How oil pricing in current markets is structured
“ Oil is the most widely traded commodity worldwide” It’s importance is reflected in the large share in media attention where the development of oil prices are reported alongside stock indexes and foreign exchange rates.
The media report on “ the oil price “ as if there is one price for this heterogeneous commodity. Clearly this is not the case but how does pricing of various crude grades and oil products at various locations relate to each other? This question is analysed in this paper by utilizing econometric methods. Also the industry practice of spread trading, which is based upon these interrelations, is highlighted. Click here to download the e-paper “Oil prices interrelations and spread trading” here and read more about the interrelations.
Benchmark oil prices First of all let’s look at how oil pricing in current markets is structured. Most prices of crude and oil products are priced against benchmarks. Brent crude is such a benchmark. Crude delivered to Europe for instance is almost always priced against Brent with differentials depending on specific crude characteristics. Brent crude is produced in the North Sea and on the ICE Futures exchange futures can be traded based on this crude grade
ICE Brent crude front month futures prices are mostly used as benchmark in Europe. Another crude benchmark, mainly used in the US, is the NYMEX WTI front month futures price. The main oil product groups, gasoline and middle distillates, also use futures prices as benchmarks. In Europe middle distillates are priced against ICE gas oil front month futures and in the US against NYMEX heating oil front month futures.
Gasoline, both in Europe and the US, are priced against NYMEX RBOB front month futures. Here differentials between spot and futures prices depend on local supply and demand characteristics. The reason why futures prices are mostly used as benchmark is because financial markets are far more liquid then physical markets and futures prices and spot prices tend to converge just before expiration of the futures contract. Also because these contracts are widely used to hedge price risk in crude and oil products markets it makes sense to use these futures prices as benchmarks.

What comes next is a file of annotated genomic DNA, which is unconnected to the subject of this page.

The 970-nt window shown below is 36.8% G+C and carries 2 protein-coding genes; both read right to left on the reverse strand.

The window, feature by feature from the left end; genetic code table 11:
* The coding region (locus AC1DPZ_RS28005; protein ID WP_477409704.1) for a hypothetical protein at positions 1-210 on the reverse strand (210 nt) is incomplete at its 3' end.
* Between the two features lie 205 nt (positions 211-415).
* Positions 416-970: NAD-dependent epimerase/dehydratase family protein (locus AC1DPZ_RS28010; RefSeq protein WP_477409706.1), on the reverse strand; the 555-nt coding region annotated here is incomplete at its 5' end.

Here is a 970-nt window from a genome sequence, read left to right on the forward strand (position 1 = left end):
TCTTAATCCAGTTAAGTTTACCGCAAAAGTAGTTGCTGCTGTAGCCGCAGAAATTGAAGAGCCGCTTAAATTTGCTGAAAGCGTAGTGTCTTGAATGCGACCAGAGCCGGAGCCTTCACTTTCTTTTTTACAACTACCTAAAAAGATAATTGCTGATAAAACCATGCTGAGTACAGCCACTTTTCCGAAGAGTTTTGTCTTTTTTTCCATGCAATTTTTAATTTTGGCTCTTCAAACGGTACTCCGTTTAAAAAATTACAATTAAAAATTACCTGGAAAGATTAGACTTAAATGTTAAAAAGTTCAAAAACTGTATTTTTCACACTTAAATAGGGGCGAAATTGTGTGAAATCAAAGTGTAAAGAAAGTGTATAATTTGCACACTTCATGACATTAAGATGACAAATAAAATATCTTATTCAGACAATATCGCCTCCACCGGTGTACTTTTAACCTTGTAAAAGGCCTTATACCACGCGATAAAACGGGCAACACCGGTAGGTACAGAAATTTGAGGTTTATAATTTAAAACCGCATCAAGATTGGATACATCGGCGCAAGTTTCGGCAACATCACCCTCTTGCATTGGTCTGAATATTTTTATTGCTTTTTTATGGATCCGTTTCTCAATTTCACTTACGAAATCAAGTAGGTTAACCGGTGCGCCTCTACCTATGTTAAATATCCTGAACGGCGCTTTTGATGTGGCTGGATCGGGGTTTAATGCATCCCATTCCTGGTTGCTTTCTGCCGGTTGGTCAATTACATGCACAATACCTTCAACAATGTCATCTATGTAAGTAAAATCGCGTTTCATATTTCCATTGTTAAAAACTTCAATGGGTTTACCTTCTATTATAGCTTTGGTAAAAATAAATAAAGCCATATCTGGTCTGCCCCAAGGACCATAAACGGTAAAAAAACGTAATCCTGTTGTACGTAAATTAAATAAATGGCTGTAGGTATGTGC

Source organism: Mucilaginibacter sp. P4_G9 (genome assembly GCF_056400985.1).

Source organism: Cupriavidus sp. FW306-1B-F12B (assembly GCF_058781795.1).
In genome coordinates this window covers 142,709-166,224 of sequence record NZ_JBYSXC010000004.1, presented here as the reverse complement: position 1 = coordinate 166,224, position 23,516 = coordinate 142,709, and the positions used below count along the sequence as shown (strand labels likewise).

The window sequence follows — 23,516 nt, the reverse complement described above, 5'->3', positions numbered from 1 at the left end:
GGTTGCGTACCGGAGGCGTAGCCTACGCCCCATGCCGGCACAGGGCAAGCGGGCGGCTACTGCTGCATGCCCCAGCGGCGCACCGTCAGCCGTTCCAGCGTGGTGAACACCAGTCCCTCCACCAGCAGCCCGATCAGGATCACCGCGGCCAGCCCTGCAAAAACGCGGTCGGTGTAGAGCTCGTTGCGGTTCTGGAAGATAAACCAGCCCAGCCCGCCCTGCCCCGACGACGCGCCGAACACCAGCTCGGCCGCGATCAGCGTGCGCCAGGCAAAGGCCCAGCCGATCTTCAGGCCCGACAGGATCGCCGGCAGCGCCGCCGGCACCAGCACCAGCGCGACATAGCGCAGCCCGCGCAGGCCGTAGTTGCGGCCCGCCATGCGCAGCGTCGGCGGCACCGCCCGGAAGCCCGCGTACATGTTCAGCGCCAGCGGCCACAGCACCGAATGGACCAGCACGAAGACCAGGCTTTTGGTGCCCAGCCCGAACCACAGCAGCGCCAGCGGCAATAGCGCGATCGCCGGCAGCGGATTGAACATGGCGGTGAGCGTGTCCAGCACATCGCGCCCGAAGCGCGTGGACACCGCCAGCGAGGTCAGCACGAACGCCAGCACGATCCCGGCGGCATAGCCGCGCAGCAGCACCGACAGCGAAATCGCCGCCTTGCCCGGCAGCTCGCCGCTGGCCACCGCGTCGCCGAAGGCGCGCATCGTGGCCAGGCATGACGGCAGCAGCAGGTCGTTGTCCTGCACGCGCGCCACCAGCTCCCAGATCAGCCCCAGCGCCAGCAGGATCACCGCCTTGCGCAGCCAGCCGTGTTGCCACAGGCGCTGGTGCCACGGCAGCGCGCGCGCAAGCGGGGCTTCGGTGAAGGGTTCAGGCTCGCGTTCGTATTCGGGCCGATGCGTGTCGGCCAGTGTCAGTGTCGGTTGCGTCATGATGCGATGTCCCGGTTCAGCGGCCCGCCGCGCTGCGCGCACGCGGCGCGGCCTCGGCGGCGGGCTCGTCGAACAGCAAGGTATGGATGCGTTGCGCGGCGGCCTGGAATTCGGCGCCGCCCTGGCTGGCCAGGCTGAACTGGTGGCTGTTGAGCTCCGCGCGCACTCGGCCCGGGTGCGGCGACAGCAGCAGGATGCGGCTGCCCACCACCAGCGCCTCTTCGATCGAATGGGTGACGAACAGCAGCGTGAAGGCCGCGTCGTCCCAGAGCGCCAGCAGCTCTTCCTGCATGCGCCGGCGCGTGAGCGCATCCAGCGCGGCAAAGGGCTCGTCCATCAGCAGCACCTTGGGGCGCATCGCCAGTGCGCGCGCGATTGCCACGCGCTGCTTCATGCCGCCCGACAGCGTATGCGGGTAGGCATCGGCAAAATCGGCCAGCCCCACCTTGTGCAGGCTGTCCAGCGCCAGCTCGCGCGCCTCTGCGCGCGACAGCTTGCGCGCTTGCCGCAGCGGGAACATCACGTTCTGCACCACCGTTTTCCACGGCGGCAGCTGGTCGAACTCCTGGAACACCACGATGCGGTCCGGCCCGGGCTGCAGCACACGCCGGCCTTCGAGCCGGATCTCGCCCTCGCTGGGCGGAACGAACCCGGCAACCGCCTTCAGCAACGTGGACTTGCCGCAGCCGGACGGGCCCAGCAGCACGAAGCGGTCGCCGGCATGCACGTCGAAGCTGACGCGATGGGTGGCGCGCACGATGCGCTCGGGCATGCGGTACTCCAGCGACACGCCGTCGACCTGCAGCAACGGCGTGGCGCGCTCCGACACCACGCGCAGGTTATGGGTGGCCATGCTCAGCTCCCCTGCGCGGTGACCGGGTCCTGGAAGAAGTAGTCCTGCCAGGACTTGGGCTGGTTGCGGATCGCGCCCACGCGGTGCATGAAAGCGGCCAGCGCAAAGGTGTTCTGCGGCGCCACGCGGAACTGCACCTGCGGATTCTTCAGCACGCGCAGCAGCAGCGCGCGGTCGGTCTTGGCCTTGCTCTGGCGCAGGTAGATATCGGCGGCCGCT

Futures Markets As we have explained futures markets play a very important role in oil pricing and in oil trading in general. Download the e-paper “Oil prices interrelations and spread trading” here and read more about the Futures Markets.
PJK Market Analysis Services Specifically for oil traders PJK offers market intelligence and analysis services. These services aim to improve understanding, decision-making and risk management associated with oil markets within customer’s organization. For more information please contact PJK. Details can be found below: PJK International B.V. Sirius 61 4907 CJ Oosterhout Tel. +31 (0)162 456 280 Fax. +31 (0)162 433862 e-mail: info@ pjk-international.com www.pjk-international.com